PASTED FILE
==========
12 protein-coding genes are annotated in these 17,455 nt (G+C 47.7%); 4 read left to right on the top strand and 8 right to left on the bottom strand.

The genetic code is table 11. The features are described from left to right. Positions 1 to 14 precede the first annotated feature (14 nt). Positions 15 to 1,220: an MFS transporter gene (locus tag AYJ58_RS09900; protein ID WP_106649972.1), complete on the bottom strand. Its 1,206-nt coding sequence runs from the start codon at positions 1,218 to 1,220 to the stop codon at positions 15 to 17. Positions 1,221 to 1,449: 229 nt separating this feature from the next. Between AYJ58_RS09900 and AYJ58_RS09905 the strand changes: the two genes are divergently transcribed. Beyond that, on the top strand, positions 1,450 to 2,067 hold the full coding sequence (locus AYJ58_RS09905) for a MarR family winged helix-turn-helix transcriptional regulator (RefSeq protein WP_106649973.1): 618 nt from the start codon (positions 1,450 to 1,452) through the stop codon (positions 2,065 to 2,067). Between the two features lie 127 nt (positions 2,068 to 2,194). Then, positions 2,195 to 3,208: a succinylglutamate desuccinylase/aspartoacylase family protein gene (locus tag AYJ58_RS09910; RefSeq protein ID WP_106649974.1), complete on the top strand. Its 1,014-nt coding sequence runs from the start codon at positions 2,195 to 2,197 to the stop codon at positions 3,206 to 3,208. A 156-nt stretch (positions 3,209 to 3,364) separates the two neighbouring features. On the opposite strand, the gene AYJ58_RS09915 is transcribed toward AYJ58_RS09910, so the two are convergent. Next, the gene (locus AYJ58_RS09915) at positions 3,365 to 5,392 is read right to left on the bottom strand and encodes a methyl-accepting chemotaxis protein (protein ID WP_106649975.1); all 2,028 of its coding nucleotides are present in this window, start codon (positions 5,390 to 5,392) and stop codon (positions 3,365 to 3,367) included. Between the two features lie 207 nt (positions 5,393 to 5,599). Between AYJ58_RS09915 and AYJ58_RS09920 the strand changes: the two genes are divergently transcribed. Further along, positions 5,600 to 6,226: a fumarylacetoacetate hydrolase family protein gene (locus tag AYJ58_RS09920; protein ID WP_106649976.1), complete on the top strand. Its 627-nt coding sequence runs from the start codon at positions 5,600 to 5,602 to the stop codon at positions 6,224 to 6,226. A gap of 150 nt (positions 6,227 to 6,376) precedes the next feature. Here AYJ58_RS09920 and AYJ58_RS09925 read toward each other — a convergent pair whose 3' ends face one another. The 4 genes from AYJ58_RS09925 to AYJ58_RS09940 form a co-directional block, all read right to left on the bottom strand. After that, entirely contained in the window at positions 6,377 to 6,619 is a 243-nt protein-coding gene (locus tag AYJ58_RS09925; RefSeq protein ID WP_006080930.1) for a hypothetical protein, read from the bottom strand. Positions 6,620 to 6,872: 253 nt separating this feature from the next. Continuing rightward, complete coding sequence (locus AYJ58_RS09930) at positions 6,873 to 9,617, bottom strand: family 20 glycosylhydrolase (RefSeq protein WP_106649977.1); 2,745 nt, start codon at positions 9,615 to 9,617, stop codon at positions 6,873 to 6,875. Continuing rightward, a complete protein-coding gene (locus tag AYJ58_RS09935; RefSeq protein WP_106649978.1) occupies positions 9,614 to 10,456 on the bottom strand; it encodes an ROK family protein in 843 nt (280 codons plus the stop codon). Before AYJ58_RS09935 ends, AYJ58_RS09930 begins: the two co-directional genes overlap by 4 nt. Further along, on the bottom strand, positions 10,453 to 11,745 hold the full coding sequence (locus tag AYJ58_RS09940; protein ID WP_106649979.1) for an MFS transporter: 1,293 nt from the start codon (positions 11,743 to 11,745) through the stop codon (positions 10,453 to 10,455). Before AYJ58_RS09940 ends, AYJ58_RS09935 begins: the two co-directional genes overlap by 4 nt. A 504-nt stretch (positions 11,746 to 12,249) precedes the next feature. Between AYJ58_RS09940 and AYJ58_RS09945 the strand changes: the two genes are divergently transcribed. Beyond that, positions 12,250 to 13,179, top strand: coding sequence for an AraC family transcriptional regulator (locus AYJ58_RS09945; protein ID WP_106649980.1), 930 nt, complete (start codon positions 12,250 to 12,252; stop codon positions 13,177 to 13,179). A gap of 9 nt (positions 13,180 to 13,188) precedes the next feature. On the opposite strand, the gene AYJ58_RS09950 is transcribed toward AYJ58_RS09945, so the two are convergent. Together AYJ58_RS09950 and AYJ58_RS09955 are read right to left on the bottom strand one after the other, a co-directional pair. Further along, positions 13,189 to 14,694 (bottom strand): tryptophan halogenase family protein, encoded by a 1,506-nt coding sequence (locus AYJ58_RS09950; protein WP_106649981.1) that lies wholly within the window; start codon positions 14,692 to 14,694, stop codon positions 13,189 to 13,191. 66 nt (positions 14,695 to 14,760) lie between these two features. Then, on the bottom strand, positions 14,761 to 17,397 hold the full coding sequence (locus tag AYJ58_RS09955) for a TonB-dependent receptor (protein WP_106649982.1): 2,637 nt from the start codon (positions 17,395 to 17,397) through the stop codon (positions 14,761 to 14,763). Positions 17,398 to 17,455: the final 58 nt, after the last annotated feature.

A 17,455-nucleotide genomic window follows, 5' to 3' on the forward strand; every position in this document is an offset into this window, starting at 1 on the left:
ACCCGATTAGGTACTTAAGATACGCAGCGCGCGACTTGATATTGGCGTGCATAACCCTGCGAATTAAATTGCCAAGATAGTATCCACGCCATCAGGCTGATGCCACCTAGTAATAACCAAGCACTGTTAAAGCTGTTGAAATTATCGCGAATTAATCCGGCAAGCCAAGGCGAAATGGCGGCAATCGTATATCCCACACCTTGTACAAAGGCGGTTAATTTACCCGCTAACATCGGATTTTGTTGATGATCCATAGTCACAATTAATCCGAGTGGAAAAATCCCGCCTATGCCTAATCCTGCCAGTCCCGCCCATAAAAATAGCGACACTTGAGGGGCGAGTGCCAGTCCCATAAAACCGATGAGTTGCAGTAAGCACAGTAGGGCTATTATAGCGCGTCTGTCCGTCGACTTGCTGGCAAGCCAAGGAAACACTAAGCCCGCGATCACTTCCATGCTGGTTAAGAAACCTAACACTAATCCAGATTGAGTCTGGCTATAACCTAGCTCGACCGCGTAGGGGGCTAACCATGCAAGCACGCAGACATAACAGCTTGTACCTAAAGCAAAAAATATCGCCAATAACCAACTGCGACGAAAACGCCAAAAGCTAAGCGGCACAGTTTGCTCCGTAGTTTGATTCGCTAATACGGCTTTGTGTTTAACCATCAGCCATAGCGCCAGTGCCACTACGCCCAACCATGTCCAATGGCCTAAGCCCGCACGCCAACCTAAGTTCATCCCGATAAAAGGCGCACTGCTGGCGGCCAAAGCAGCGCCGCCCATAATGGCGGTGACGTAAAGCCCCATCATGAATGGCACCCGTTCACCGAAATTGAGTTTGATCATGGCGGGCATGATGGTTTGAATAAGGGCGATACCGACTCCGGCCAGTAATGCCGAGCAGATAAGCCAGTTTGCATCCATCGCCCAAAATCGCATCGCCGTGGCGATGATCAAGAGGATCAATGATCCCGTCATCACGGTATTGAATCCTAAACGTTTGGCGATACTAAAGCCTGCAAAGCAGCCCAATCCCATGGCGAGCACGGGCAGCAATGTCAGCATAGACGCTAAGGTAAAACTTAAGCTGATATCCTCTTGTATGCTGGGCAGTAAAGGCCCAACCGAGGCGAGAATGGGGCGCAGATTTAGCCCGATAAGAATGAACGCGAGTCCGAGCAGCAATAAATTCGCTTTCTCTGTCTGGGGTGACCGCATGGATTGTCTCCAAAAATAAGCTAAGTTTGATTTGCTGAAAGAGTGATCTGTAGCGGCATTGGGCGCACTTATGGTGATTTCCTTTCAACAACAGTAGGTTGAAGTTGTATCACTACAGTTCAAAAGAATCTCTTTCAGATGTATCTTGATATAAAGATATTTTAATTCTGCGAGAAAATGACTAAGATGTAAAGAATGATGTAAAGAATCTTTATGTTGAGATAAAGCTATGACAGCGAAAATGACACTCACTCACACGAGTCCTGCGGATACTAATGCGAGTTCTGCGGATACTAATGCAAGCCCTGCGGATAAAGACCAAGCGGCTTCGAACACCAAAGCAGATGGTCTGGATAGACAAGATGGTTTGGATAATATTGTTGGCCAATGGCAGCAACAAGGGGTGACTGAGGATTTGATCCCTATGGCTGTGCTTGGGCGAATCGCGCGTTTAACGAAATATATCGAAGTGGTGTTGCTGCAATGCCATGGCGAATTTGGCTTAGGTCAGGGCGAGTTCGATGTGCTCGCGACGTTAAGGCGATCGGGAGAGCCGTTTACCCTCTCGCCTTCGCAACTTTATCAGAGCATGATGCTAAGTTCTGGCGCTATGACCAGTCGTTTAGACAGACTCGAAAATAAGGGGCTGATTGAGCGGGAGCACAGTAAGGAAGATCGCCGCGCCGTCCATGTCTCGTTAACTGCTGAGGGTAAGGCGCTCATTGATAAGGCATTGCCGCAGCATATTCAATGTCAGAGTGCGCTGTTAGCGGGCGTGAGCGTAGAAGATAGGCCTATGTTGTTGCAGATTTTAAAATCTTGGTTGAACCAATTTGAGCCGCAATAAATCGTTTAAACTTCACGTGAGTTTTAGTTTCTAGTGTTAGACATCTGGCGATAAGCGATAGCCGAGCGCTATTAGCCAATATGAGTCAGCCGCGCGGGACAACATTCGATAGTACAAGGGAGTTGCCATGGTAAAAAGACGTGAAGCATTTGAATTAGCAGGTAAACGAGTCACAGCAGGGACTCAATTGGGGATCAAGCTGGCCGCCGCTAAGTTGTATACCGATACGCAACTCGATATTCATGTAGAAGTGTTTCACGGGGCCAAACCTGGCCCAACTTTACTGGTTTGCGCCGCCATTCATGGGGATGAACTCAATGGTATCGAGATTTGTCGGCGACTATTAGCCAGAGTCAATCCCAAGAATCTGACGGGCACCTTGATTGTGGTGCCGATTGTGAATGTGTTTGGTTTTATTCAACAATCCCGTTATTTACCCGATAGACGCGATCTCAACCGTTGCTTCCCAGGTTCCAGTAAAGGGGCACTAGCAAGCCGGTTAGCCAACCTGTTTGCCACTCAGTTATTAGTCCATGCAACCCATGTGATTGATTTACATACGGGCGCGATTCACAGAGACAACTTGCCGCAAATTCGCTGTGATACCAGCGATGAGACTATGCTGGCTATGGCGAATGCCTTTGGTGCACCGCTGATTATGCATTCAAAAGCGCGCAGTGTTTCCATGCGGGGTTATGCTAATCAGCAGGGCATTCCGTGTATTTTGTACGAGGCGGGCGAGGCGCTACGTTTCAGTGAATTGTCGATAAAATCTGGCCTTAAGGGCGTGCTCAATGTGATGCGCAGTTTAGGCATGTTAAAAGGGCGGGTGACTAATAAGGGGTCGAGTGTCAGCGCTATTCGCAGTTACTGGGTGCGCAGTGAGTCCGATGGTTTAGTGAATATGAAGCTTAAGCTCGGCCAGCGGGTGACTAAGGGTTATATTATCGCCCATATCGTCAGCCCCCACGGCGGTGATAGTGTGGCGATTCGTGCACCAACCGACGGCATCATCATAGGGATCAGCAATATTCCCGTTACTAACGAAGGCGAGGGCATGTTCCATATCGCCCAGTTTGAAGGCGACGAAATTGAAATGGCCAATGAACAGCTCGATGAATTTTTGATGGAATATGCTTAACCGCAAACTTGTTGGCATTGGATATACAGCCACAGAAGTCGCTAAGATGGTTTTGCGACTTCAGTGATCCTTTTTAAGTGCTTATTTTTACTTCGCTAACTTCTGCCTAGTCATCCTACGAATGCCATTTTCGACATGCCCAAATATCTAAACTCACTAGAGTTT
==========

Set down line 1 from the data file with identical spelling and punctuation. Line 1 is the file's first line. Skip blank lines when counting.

12 protein-coding genes are annotated in these 17,455 nt (G+C 47.7%); 4 read left to right on the top strand and 8 right to left on the bottom strand.